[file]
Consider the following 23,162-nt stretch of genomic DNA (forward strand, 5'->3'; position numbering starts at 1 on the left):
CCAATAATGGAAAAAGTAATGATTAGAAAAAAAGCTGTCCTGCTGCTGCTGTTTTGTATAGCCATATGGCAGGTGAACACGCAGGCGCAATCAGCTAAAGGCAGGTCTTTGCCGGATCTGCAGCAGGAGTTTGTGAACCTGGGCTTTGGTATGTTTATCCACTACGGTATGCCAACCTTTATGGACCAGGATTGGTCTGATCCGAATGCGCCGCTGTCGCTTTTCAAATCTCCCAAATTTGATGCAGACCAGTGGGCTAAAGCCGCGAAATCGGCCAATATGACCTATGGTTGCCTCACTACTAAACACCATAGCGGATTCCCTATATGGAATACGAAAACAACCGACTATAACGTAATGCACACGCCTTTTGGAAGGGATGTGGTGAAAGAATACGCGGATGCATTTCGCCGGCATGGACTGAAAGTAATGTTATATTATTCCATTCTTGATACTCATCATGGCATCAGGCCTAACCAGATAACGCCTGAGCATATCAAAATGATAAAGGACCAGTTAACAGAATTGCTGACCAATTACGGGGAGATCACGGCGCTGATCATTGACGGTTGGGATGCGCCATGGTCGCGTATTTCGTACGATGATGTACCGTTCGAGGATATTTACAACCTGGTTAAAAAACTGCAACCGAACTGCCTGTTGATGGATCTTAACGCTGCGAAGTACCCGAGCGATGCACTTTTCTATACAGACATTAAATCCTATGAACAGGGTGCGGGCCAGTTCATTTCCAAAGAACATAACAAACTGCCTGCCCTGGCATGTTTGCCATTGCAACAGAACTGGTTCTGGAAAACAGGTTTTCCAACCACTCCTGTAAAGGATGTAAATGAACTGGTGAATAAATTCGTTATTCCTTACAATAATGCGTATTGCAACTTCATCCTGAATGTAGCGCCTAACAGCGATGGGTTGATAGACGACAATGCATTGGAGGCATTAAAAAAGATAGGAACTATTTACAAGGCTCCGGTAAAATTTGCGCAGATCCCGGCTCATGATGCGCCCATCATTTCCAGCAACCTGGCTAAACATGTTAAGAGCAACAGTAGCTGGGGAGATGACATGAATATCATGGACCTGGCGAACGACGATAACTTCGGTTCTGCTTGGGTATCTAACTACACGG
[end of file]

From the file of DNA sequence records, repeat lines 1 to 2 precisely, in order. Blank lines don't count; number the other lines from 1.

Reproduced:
Consider the following 23,162-nt stretch of genomic DNA (forward strand, 5'->3'; position numbering starts at 1 on the left):
CCAATAATGGAAAAAGTAATGATTAGAAAAAAAGCTGTCCTGCTGCTGCTGTTTTGTATAGCCATATGGCAGGTGAACACGCAGGCGCAATCAGCTAAAGGCAGGTCTTTGCCGGATCTGCAGCAGGAGTTTGTGAACCTGGGCTTTGGTATGTTTATCCACTACGGTATGCCAACCTTTATGGACCAGGATTGGTCTGATCCGAATGCGCCGCTGTCGCTTTTCAAATCTCCCAAATTTGATGCAGACCAGTGGGCTAAAGCCGCGAAATCGGCCAATATGACCTATGGTTGCCTCACTACTAAACACCATAGCGGATTCCCTATATGGAATACGAAAACAACCGACTATAACGTAATGCACACGCCTTTTGGAAGGGATGTGGTGAAAGAATACGCGGATGCATTTCGCCGGCATGGACTGAAAGTAATGTTATATTATTCCATTCTTGATACTCATCATGGCATCAGGCCTAACCAGATAACGCCTGAGCATATCAAAATGATAAAGGACCAGTTAACAGAATTGCTGACCAATTACGGGGAGATCACGGCGCTGATCATTGACGGTTGGGATGCGCCATGGTCGCGTATTTCGTACGATGATGTACCGTTCGAGGATATTTACAACCTGGTTAAAAAACTGCAACCGAACTGCCTGTTGATGGATCTTAACGCTGCGAAGTACCCGAGCGATGCACTTTTCTATACAGACATTAAATCCTATGAACAGGGTGCGGGCCAGTTCATTTCCAAAGAACATAACAAACTGCCTGCCCTGGCATGTTTGCCATTGCAACAGAACTGGTTCTGGAAAACAGGTTTTCCAACCACTCCTGTAAAGGATGTAAATGAACTGGTGAATAAATTCGTTATTCCTTACAATAATGCGTATTGCAACTTCATCCTGAATGTAGCGCCTAACAGCGATGGGTTGATAGACGACAATGCATTGGAGGCATTAAAAAAGATAGGAACTATTTACAAGGCTCCGGTAAAATTTGCGCAGATCCCGGCTCATGATGCGCCCATCATTTCCAGCAACCTGGCTAAACATGTTAAGAGCAACAGTAGCTGGGGAGATGACATGAATATCATGGACCTGGCGAACGACGATAACTTCGGTTCTGCTTGGGTATCTAACTACACGG